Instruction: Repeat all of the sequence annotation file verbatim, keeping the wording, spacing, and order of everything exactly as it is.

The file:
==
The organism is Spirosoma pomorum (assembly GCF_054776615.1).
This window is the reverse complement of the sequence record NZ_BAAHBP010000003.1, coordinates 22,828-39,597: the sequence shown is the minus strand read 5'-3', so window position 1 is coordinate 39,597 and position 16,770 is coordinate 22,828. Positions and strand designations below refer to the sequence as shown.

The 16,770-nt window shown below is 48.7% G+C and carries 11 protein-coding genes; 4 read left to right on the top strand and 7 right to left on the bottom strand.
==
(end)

The organism is Spirosoma pomorum (assembly GCF_054776615.1).
This window is the reverse complement of the sequence record NZ_BAAHBP010000003.1, coordinates 22,828-39,597: the sequence shown is the minus strand read 5'-3', so window position 1 is coordinate 39,597 and position 16,770 is coordinate 22,828. Positions and strand designations below refer to the sequence as shown.

The 16,770-nt window shown below is 48.7% G+C and carries 11 protein-coding genes; 4 read left to right on the top strand and 7 right to left on the bottom strand.